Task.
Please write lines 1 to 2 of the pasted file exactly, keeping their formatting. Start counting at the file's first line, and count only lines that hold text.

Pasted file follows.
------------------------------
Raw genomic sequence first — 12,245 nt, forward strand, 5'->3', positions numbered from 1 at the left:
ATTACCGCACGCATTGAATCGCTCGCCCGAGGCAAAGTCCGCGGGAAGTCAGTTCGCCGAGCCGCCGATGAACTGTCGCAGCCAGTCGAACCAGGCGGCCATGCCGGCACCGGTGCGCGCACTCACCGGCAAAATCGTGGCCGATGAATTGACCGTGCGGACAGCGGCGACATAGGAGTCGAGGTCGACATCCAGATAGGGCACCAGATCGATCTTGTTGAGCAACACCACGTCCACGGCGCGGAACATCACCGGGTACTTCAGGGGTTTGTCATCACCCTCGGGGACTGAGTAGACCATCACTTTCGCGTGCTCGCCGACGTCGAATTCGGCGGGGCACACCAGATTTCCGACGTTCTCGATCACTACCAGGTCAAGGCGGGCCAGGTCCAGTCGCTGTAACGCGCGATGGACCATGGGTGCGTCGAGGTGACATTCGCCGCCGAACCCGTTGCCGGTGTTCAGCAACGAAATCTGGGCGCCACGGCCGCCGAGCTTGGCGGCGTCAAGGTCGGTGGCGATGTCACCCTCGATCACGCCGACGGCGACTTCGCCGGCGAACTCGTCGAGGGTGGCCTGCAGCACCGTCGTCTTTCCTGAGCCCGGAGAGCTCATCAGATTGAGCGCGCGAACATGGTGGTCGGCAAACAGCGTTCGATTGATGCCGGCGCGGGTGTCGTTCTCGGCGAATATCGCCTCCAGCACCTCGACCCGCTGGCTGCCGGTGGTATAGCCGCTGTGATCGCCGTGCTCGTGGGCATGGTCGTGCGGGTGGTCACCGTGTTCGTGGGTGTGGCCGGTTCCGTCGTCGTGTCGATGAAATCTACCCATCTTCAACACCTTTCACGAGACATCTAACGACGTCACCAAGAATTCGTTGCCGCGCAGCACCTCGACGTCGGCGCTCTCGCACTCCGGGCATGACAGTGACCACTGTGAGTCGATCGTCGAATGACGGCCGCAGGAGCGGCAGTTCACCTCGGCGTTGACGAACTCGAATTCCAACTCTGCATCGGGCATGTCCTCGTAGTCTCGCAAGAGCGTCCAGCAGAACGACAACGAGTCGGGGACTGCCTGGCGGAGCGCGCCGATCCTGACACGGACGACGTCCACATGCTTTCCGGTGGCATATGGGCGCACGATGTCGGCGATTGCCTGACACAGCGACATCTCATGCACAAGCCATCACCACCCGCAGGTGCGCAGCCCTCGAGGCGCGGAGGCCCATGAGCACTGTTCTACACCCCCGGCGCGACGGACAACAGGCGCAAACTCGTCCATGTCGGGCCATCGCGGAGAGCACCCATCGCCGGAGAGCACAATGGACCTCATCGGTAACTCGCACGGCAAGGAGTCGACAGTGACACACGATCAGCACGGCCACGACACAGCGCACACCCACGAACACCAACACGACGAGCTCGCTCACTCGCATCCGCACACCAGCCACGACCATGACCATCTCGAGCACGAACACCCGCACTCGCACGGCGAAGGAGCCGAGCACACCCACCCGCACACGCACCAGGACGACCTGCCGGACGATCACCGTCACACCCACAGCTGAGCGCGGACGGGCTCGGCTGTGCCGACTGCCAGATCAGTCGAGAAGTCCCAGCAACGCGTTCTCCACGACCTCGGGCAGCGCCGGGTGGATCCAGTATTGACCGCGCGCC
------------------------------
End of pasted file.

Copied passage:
Raw genomic sequence first — 12,245 nt, forward strand, 5'->3', positions numbered from 1 at the left:
ATTACCGCACGCATTGAATCGCTCGCCCGAGGCAAAGTCCGCGGGAAGTCAGTTCGCCGAGCCGCCGATGAACTGTCGCAGCCAGTCGAACCAGGCGGCCATGCCGGCACCGGTGCGCGCACTCACCGGCAAAATCGTGGCCGATGAATTGACCGTGCGGACAGCGGCGACATAGGAGTCGAGGTCGACATCCAGATAGGGCACCAGATCGATCTTGTTGAGCAACACCACGTCCACGGCGCGGAACATCACCGGGTACTTCAGGGGTTTGTCATCACCCTCGGGGACTGAGTAGACCATCACTTTCGCGTGCTCGCCGACGTCGAATTCGGCGGGGCACACCAGATTTCCGACGTTCTCGATCACTACCAGGTCAAGGCGGGCCAGGTCCAGTCGCTGTAACGCGCGATGGACCATGGGTGCGTCGAGGTGACATTCGCCGCCGAACCCGTTGCCGGTGTTCAGCAACGAAATCTGGGCGCCACGGCCGCCGAGCTTGGCGGCGTCAAGGTCGGTGGCGATGTCACCCTCGATCACGCCGACGGCGACTTCGCCGGCGAACTCGTCGAGGGTGGCCTGCAGCACCGTCGTCTTTCCTGAGCCCGGAGAGCTCATCAGATTGAGCGCGCGAACATGGTGGTCGGCAAACAGCGTTCGATTGATGCCGGCGCGGGTGTCGTTCTCGGCGAATATCGCCTCCAGCACCTCGACCCGCTGGCTGCCGGTGGTATAGCCGCTGTGATCGCCGTGCTCGTGGGCATGGTCGTGCGGGTGGTCACCGTGTTCGTGGGTGTGGCCGGTTCCGTCGTCGTGTCGATGAAATCTACCCATCTTCAACACCTTTCACGAGACATCTAACGACGTCACCAAGAATTCGTTGCCGCGCAGCACCTCGACGTCGGCGCTCTCGCACTCCGGGCATGACAGTGACCACTGTGAGTCGATCGTCGAATGACGGCCGCAGGAGCGGCAGTTCACCTCGGCGTTGACGAACTCGAATTCCAACTCTGCATCGGGCATGTCCTCGTAGTCTCGCAAGAGCGTCCAGCAGAACGACAACGAGTCGGGGACTGCCTGGCGGAGCGCGCCGATCCTGACACGGACGACGTCCACATGCTTTCCGGTGGCATATGGGCGCACGATGTCGGCGATTGCCTGACACAGCGACATCTCATGCACAAGCCATCACCACCCGCAGGTGCGCAGCCCTCGAGGCGCGGAGGCCCATGAGCACTGTTCTACACCCCCGGCGCGACGGACAACAGGCGCAAACTCGTCCATGTCGGGCCATCGCGGAGAGCACCCATCGCCGGAGAGCACAATGGACCTCATCGGTAACTCGCACGGCAAGGAGTCGACAGTGACACACGATCAGCACGGCCACGACACAGCGCACACCCACGAACACCAACACGACGAGCTCGCTCACTCGCATCCGCACACCAGCCACGACCATGACCATCTCGAGCACGAACACCCGCACTCGCACGGCGAAGGAGCCGAGCACACCCACCCGCACACGCACCAGGACGACCTGCCGGACGATCACCGTCACACCCACAGCTGAGCGCGGACGGGCTCGGCTGTGCCGACTGCCAGATCAGTCGAGAAGTCCCAGCAACGCGTTCTCCACGACCTCGGGCAGCGCCGGGTGGATCCAGTATTGACCGCGCGCC